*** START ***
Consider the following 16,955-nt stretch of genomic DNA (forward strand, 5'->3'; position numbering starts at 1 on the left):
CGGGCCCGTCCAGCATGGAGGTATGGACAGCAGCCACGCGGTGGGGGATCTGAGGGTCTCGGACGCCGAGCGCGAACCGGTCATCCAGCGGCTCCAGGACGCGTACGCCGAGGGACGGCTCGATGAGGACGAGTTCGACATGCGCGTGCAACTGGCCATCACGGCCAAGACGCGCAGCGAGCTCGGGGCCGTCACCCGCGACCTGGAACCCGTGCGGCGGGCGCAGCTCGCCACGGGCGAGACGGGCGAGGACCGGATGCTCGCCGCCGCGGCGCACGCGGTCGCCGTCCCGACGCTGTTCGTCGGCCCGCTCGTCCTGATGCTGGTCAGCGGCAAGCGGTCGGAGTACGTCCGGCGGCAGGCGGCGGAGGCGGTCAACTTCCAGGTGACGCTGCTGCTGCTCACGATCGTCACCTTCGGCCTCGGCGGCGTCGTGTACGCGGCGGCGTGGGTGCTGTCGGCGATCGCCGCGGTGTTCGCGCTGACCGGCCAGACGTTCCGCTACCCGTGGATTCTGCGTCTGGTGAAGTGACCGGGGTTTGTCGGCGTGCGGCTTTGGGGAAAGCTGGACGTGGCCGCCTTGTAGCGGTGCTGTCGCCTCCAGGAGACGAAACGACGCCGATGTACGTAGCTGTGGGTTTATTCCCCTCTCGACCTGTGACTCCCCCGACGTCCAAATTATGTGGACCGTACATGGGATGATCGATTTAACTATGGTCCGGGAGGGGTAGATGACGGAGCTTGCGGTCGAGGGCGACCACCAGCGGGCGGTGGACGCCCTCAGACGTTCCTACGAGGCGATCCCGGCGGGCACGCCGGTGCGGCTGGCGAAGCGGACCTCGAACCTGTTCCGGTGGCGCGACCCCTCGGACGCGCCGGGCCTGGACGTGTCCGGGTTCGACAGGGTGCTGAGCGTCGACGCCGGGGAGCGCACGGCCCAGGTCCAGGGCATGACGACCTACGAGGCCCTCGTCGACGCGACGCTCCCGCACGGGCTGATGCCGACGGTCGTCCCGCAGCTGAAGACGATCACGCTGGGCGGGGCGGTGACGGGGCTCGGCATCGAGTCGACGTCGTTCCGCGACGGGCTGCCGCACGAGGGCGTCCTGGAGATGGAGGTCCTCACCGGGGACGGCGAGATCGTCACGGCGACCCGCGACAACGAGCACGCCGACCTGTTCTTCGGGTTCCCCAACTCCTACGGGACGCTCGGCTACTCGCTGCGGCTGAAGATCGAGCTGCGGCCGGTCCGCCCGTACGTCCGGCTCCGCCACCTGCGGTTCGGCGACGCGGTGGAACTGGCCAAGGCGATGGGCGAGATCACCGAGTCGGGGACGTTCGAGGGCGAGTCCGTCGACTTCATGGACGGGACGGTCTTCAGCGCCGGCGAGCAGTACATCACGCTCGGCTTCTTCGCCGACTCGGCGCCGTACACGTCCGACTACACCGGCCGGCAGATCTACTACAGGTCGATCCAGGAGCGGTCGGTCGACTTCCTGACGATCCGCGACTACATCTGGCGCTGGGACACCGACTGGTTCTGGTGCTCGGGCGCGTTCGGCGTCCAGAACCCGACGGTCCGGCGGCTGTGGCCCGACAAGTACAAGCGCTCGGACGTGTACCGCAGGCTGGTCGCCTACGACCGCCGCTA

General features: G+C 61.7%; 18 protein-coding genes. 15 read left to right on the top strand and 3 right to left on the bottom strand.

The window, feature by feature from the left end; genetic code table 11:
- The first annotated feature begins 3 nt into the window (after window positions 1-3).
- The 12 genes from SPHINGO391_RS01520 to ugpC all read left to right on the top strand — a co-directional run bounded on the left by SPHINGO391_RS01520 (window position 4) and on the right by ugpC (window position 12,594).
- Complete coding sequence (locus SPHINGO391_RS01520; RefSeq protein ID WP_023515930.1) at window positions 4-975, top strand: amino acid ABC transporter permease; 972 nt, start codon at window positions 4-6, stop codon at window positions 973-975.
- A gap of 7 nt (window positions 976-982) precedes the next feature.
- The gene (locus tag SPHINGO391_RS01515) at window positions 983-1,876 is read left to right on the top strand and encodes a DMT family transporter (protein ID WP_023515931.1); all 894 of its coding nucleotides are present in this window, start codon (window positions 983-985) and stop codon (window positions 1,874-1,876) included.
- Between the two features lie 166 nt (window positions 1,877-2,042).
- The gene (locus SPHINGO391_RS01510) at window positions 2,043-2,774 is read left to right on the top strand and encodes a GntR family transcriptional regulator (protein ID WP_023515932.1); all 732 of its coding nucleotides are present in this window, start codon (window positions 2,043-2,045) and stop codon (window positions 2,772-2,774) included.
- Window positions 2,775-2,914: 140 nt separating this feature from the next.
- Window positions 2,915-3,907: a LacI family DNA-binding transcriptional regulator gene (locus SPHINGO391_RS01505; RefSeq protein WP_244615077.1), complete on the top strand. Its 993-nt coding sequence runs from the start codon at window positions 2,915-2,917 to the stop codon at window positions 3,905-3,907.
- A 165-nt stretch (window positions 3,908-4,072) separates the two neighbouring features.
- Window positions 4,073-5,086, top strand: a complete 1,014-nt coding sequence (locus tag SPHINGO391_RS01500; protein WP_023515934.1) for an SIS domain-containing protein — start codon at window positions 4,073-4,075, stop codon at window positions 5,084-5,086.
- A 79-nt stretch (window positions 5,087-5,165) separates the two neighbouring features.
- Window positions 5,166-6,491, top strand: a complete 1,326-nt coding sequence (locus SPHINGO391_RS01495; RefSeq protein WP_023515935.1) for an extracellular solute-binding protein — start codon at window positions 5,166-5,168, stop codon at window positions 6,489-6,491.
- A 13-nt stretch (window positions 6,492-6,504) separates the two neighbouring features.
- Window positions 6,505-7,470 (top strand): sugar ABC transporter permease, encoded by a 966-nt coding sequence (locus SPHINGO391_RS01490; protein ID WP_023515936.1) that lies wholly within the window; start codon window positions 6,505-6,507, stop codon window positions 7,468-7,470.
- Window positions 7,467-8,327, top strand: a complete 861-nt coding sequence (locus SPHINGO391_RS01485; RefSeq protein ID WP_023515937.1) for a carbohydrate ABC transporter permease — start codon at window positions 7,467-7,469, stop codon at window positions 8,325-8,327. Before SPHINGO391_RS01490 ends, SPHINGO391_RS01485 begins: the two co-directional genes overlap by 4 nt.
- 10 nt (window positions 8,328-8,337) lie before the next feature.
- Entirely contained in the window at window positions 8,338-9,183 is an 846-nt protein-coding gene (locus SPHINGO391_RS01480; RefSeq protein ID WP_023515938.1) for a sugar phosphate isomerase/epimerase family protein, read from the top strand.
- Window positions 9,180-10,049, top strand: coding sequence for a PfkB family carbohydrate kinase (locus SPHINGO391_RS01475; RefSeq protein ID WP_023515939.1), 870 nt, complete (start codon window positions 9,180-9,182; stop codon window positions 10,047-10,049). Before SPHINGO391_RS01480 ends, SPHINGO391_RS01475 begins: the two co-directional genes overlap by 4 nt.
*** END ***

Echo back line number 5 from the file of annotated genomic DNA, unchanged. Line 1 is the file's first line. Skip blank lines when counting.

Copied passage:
- The first annotated feature begins 3 nt into the window (after window positions 1-3).